Gedit keeps saying a file "has been externally modified"

I keep getting the following popup from gedit

The file “~/mnt/folder/file.txt” has been externally modified.
If you save it, all the external changes could be lost. Save it anyway?
[Save Anyway]
[Don’t Save]

when I have not made any external changes. I know that I have not made any such changes because (a) the file is not open anywhere else and (b) I just saved the file two seconds ago.

Sometimes, I could go through the routine of hitting the “Save” button, seeing the popup, and hitting “Save Anyway” several times in a row.

More facts:

  • My Manjaro is the stable branch.
  • My Manjaro runs in a virtual machine (in VMware), and the files in question are in a Windows 11 location.
  • I do not seem to get the same problem with a file saved in a Manjaro location. (This I say from having experimented just now: Even though I am at present having the problem with all files in a Windows location, I cannot replicate it with a file in Manjaro. But I suppose this result is not as reliable as that from long observation.)
  • The problem may have become worse after the 2024-05-29 update. Since then, I get it about every two or three days. Once I “get” it, I can count on seeing the popup every time I try to save. If I go through the “routine” as above, the popup may cease to appear after two to four iterations. But if I wait for ten seconds and try to save again, I will see the popup again. Rebooting seems to fix the problem temporarily.
  • Before 2024-05-29 update, I might have got the problem once a week or month or at any rate so infrequently that I paid it no attention.

Any insight on how I might fix it?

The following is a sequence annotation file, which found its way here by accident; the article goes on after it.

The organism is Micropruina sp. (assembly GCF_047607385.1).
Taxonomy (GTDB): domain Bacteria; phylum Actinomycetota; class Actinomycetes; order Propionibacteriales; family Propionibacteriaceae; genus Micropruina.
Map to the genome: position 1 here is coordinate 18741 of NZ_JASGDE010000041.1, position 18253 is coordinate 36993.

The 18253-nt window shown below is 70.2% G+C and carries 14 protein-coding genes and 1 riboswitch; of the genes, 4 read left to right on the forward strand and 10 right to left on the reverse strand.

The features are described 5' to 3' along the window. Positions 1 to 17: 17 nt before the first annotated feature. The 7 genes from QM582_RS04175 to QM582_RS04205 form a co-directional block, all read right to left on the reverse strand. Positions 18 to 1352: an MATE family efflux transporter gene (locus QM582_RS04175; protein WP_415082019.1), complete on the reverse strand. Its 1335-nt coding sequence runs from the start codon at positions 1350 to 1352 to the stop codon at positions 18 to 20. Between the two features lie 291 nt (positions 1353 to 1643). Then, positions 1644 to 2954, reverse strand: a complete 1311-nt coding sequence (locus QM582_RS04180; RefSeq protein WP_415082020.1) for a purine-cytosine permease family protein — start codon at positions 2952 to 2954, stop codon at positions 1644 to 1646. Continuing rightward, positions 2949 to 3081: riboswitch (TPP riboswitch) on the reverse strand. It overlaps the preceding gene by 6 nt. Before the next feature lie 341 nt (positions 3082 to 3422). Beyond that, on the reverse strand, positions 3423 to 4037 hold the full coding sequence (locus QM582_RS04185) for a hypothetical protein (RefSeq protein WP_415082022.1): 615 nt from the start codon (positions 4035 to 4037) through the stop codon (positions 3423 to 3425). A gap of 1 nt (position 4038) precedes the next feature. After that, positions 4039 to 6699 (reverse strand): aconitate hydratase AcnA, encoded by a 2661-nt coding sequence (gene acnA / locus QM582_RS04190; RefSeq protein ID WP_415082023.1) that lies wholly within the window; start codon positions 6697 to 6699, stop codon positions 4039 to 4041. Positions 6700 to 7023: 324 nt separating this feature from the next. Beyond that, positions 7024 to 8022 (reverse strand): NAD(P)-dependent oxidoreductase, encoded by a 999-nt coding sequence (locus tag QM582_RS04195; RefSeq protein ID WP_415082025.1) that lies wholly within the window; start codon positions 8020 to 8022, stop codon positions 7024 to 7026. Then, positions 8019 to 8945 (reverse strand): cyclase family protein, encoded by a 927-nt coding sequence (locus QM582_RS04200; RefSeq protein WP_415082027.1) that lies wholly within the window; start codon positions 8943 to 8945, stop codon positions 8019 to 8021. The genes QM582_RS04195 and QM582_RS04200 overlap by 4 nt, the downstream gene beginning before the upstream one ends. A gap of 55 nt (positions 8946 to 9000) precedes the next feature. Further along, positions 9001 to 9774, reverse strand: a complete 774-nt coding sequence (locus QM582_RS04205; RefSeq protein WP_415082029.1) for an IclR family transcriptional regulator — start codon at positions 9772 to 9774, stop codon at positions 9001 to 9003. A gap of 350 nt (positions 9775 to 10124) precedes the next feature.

This seems to describe typical behaviour from gedit, as far as I recall.

I have a similar experience occasionally with (example) Kate, where the opening of a file in memory causes an instance to be created (in lieu of possibly saving subsequent edits) and one must choose to whether to save or discard it, when closing.

You might consider using another editor; for example geany;

sudo pacman -S geany geany-plugins

…as an alternative, depending on your needs.

Thank you. geany is very nice.

Would you know which line would be the background color in the conf file such as this:

The link above is the first theme from this page: Themes | Geany


I was able to find it. It’s second color item in this segment, i.e. #1C1C1C in the example. I am leaving this comment for anybody who might chance to look for the same info.



Not from memory, even though I played with a few custom themes in older versions; though I imagine it’s this line:


…with the background first (a light grey) and the foregound second (charcoal-ish)… or vice-versa.

Speaking of older [theme] versions this page has a few notes to consider.

If you like darker themes, this one seems popular lately:


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Thanks again.

Would you also know how to indent only the first line of wrapped lines of a single paragraph?

It would look like this (although the following is not a single paragraph).

  It is a period of civil war.
Rebel spaceships, striking
from a hidden base, have won
their first victory against
the evil Galactic Empire.

I tried Edit > Preferences > Auto-Indent Mode = None, but that wasn’t it.


I found the solution

  1. sudo nano /usr/share/geany/filedefs/filetypes.common
  2. Change line_wrap_indent=0;1; to line_wrap_indent=0;0;

Also ~/.config/geany/filedefs/filetypes.README says:

Copy files from /usr/share/geany/filedefs to this directory to overwrite them.

And so you could do that so that all your edits (settings) are somewhere in your home directory.

I suspect Geany does not allow that type of fine-grained control, being that it’s primarily focused as a coding tool. If you want an editor for general writing, perhaps one of the markdown based apps would be more suitable.

An advantage would be that layout and general theming of a document is often achieved using only (basic) CSS; or plugins. I personally use Obsidian for many projects from simple note-taking through to complex articles.

sudo pacman -S obsidian

GhostWriter is another useful application; markdown based; with powerful export capability when coupled with pandoc. One can craft the original document in markdown and then export using standard or custom templates to PDF, TeX, HTML; even Word/Writer document formats.

sudo pacman -S pandoc ghostwriter

I hope this helps. Cheers.

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